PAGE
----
For over twelve years I have been using the Internet Movie Database (Imdb) as a source of information regarding films (or "movies", if you're American) and their writers, actors, directors, etc. I suppose many of us do take advantage of this highly useful resource. It has loads of amazing features including the listing of actors whose names did not appear on the credits, so at least the site gives the aggrieved and those who desire attention to detail some satisfaction. There's also information about filming locations.
In fact, if you consider just how many films and television programmes have been made over the better part of 100 years, and add the number of actors and technicians, and then consider that each one requires a separate webpage, and then add another one for pertinent trivia, plot summary, full synopsis... that is a lot of web pages and one hell of a ginormous database.
And there's always a "but"...
...it is flawed with inaccuracies that, at times, can cause severe grinding of the teeth. This is because it relies on ordinary people (me, you) to submit information and, whilst Imdb hangs on to the new data for a few days, supposedly getting it checked, the good stuff can end up growing whiskers in the backlog and, inevitably (because ordinary people are not always the best source of information), stuff that isn't factually correct can actuallyget posted. In my experience, by the time you have gone through the rigmarole of freely giving data, by the time it has been – and in some cases not – posted, you have lost interest and moved on.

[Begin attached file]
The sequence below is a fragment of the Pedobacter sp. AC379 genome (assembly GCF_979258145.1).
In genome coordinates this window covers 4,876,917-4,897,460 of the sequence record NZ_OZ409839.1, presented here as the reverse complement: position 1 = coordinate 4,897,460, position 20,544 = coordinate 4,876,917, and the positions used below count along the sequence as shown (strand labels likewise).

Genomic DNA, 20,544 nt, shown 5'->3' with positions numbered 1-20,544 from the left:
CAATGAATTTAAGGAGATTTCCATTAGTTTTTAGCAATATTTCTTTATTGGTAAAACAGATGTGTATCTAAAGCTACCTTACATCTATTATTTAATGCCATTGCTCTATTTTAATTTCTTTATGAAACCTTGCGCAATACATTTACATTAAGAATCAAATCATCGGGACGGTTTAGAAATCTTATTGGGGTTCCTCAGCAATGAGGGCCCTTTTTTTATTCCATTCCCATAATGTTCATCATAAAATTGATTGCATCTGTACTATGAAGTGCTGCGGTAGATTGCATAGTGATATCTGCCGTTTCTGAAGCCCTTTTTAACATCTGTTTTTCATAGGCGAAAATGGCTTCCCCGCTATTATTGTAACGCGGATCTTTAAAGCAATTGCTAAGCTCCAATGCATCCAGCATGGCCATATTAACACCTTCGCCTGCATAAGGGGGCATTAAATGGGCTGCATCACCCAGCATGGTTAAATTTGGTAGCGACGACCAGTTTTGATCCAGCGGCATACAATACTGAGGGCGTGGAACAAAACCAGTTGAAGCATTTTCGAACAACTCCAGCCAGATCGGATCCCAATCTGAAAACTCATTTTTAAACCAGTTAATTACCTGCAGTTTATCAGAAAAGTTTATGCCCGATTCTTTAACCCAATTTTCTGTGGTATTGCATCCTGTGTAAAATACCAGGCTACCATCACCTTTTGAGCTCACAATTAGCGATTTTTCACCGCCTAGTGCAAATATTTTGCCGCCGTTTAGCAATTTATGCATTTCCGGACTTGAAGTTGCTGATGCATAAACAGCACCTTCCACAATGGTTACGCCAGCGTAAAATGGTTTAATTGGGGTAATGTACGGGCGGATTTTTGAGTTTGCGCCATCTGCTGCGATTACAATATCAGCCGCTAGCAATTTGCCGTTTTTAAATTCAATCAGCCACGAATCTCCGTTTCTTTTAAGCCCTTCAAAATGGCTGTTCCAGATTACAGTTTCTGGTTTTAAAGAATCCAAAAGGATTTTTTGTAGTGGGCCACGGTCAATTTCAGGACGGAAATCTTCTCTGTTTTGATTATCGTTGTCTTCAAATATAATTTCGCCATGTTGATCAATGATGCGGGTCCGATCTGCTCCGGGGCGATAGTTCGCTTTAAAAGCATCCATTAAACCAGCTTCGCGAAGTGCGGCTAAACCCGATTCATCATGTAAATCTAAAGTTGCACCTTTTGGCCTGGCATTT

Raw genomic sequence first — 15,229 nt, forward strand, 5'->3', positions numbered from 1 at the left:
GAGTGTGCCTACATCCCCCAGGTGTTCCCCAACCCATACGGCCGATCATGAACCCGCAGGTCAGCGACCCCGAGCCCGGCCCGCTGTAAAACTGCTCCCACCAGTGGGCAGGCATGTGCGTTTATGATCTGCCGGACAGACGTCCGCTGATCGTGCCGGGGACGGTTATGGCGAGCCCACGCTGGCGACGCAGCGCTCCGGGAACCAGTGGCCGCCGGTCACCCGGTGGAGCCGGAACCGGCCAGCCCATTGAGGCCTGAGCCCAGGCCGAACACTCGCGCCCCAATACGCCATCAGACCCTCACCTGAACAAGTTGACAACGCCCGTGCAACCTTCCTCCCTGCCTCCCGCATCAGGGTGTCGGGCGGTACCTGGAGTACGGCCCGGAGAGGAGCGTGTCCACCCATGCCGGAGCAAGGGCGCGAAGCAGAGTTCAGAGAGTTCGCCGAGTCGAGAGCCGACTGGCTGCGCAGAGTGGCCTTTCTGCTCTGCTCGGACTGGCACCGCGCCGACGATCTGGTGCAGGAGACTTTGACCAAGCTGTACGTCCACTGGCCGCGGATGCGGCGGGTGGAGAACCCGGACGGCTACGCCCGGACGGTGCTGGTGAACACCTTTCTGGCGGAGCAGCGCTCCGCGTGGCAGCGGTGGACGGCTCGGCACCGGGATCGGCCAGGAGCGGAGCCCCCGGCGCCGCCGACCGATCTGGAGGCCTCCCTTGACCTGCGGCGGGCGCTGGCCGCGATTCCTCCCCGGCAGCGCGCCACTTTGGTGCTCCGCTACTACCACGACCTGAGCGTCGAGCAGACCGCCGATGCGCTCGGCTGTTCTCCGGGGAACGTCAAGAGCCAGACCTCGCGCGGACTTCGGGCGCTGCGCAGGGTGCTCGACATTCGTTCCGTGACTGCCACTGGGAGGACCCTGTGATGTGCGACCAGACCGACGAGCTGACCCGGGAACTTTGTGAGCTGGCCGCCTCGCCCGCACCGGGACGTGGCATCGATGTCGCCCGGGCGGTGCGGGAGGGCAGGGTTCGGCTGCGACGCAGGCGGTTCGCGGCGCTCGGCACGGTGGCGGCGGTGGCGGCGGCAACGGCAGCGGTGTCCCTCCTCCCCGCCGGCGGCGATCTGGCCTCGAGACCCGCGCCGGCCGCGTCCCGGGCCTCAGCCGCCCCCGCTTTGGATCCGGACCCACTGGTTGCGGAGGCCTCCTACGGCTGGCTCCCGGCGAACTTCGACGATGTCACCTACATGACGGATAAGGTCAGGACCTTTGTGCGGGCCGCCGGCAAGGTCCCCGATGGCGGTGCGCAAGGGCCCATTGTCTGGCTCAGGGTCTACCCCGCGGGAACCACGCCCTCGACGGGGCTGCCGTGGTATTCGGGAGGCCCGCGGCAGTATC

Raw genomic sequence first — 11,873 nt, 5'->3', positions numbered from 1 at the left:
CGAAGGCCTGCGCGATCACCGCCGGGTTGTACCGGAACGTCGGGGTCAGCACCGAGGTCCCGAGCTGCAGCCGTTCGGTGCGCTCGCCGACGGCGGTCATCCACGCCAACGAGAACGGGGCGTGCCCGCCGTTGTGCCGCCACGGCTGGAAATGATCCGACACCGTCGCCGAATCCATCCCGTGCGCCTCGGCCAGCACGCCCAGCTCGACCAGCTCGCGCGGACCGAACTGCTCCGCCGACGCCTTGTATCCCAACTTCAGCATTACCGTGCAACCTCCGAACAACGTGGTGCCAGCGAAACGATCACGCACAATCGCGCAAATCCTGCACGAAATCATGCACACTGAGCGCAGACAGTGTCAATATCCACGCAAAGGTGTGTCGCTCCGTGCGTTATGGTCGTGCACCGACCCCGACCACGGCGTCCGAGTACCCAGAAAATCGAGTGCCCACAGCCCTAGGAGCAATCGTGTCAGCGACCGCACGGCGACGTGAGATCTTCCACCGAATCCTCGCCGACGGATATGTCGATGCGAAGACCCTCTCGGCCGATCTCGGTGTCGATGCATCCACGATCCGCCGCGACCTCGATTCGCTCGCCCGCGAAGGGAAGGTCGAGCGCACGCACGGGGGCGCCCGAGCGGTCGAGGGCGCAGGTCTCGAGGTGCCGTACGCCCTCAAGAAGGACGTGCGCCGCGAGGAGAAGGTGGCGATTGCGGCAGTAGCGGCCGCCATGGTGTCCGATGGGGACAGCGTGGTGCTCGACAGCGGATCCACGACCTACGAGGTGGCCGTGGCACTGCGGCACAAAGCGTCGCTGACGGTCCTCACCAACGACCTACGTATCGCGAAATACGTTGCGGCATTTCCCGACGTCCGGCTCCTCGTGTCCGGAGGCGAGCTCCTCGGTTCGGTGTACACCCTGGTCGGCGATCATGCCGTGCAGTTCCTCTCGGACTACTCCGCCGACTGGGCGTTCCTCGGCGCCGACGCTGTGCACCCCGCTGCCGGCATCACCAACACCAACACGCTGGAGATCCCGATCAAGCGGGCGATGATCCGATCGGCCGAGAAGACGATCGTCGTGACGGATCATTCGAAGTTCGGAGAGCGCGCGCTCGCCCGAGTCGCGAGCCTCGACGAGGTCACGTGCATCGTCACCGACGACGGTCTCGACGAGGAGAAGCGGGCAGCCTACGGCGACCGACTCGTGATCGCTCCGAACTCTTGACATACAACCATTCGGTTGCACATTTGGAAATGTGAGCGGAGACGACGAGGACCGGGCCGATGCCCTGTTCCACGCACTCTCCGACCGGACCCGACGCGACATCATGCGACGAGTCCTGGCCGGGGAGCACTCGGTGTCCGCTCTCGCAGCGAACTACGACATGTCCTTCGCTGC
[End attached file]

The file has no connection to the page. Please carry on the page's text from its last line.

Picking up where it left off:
Since 1998 the database has been owned by Amazon and, when one considers the size of that company and the fact that it uses Imdb as a tool to further its own sales (and who can blame it?), it makes me wonder why the vetting system is so slow and so defective.
And then it expects industry "professionals" and committed film fans to fork out $12.95 per month for even more errors. No, thanks; there are other places to get this information.